These are the possible attributes:
Echoes introduces some new attributes using the top byte of the flags value; unlike the other flags, these are not set in pairs. Each individual bit indicates the presence of a different attribute. The indices in the geometry data are always 8 bits.
|0x1||Position Matrix Index|
|0x2||Tex0 Matrix Index|
|0x4||Tex1 Matrix Index|
|0x8||Tex2 Matrix Index|
|0x10||Tex3 Matrix Index|
|0x20||Tex4 Matrix Index|
|0x40||Tex5 Matrix Index|
|0x80||Tex6 Matrix Index|
The group index marks groups of materials that all have the same settings, but different textures. The game will check the value after loading the textures (but prior to the vertex attribute flags), and check whether the group index set on the material matches the material currently set up. If it does, it will skip the rest of the material setup. The value typically starts at 0 on the first material and increments by 1 on each new group with different settings.
These values are only present when flag 0x8 is enabled. These allow you to set Konstant values, which can subsequently be used as inputs in TEV stages. The maximum number of Konst values you can set on one material is 4. The colors themselves are simply 32-bit RGBA values.
The two blend factors set the blending mode used. The most common values you'll see are 0/1, which is used on opaque materials; transparent materials will usually have either 1/1, for additive blending, or 5/4, for alpha blending. Here's the full range of possible settings for each value:
|2||GX_BL_SRCCLR / GX_BL_DSTCLR|
|3||GX_BL_INVSRCCLR / GX_BL_INVSRCCLR|
The color channels data consists of a count value indicating the number of color channels, and then one set of flags that controls the COLOR0 channel. The flags correspond to arguments passed to GX_SetChanCtrl(). These are the settings:
|0||0x1||Enable lighting (enable)|
|1||0x2||Ambient color source (ambsrc)|
|2||0x4||Material color source (matsrc)|
|3-10||0x7F8||Light mask; always 0, filled in at runtime (litmask)|
|11-12||0x1800||Diffuse function (diff_fn)|
|13-14||0x6000||Attenuation function (attn_fn)|
There's only one set of flags, which operates on COLOR0. COLOR1 is reserved for dynamic shadows (terrain casting shadows on actors), so its settings can't be directly modified. Here's how the other color channel settings work.
COLOR1A1's settings vary depending on whether shadowmaps are enabled:
- No processing will be done if the count value is 0. Otherwise, the count value is ignored; the game will always set up both color channels.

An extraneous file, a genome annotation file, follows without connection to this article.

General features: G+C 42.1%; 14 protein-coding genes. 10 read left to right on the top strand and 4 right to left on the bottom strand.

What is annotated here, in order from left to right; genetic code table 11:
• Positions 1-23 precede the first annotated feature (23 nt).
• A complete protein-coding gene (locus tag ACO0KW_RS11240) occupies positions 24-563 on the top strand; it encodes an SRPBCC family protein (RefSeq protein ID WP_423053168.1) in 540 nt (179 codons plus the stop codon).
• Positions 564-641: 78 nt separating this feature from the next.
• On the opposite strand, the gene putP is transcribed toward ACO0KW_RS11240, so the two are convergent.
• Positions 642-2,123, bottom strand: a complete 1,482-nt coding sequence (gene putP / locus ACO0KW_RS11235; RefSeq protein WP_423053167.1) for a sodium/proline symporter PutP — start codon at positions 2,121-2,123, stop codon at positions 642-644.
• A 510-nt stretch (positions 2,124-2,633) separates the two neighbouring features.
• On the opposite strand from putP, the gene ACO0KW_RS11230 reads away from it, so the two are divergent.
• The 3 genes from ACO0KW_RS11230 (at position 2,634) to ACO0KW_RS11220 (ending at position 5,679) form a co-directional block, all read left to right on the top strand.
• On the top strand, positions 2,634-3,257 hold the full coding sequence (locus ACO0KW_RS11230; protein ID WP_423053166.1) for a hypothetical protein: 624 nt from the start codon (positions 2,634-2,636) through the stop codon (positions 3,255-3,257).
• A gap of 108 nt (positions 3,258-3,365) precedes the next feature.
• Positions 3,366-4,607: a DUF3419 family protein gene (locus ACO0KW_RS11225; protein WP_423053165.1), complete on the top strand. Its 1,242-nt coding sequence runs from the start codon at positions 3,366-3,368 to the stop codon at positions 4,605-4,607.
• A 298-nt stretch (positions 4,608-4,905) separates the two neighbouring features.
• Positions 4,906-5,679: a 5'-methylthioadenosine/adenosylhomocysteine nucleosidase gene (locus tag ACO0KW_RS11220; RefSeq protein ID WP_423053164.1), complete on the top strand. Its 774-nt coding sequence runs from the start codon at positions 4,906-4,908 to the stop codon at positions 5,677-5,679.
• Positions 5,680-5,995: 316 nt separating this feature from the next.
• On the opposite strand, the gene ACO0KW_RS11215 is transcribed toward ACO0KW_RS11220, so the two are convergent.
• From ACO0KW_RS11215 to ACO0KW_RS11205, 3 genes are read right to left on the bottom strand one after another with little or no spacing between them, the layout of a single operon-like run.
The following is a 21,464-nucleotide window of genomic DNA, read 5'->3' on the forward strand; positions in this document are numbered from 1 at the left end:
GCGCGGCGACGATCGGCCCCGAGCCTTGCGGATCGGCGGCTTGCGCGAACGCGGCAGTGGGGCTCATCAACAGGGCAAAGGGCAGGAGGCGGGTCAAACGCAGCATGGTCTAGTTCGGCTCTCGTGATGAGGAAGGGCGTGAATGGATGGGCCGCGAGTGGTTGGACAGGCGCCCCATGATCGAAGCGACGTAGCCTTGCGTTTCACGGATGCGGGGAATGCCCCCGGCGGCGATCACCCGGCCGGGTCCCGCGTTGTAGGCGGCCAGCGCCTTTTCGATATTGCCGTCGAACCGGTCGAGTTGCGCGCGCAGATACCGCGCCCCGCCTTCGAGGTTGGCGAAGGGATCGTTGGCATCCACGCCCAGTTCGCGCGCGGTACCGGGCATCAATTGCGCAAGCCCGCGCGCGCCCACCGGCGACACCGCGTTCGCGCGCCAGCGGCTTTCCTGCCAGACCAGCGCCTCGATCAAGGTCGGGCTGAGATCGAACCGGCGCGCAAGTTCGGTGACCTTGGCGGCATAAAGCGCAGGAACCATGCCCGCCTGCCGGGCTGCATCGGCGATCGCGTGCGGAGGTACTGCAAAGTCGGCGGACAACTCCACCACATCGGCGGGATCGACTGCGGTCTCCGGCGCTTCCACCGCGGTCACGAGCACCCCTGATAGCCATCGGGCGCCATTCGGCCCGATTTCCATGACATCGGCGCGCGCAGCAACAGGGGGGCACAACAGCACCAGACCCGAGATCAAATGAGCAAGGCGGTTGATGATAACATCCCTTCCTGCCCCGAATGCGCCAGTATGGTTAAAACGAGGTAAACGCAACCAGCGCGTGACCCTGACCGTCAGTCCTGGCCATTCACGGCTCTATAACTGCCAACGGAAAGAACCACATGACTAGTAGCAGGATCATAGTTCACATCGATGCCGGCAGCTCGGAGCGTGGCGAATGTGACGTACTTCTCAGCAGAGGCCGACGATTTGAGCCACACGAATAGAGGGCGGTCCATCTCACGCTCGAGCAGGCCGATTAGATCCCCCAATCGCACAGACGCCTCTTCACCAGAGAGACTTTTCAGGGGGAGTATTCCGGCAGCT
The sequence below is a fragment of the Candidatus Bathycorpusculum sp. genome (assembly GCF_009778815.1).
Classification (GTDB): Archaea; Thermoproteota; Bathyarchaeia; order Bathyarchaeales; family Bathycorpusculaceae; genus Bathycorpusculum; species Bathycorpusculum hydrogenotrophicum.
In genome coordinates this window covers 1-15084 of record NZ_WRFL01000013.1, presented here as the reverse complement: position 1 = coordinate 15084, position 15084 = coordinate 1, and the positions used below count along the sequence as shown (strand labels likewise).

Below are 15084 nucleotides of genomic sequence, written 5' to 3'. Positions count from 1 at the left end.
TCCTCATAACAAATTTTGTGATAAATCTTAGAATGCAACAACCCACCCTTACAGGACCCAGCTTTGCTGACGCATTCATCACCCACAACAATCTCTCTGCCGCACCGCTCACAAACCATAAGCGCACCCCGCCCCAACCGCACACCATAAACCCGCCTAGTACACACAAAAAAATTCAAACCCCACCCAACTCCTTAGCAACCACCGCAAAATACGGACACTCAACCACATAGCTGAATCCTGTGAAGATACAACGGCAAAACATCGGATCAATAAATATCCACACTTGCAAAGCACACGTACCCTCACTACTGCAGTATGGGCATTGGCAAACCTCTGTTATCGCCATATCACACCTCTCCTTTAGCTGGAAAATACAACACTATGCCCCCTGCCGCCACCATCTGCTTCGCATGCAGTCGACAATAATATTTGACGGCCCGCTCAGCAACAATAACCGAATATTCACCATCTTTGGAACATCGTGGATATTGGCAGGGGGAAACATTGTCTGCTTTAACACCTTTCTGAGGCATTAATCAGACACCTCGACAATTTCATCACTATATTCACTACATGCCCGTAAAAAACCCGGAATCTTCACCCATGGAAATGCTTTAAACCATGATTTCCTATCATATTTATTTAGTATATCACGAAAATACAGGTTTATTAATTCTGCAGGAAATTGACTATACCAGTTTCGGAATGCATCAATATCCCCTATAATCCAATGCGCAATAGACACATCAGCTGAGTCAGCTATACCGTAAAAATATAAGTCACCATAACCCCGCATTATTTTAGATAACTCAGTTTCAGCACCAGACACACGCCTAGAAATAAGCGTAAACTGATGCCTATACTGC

- COLOR1A1's ambient color is black, and its material color is white.
- COLOR1 will use the diffuse function GX_DF_CLAMP and the attenuation function GX_AF_SPOT. It will have lighting disabled entirely if there are no lights in range
If shadowmaps are disabled:
- COLOR1 is disabled if the count value is not 2. If it is 2, then its ambient color will be black and its material color will be white.
COLOR0 is set up the same way either way:
- COLOR0 will use the flags from the material, with the light mask merged in. It will also have lighting disabled if there are no lights in range.
- If there are no lights in range, COLOR0A0 will have its material color set to match its ambient color. Otherwise, its material color will be set to white.
Finally, an important note is that the formatting of the color channel info is bugged. There is always a color channel count and a single set of flags; 8 bytes total. However, for some reason the game is expecting one set of flags per color channel. To reach the TEV stages, you need to advance (4 * count) bytes past the count value, rather than 4. A likely explanation is that there was one set of flags per channel earlier in development, and the material loading code wasn't fully updated when this was changed. It's not normally an issue because the count is always 1 in every file the game uses, but beware for experimentation/custom materials.
There'll be one of these structures per TEV stage:
|0x0||4||Color Input Flags|
|0x4||4||Alpha Input Flags|
|0x8||4||Color Combine Flags|
|0xC||4||Alpha Combine Flags|
|0x11||1||Konst Alpha Input (possible values)|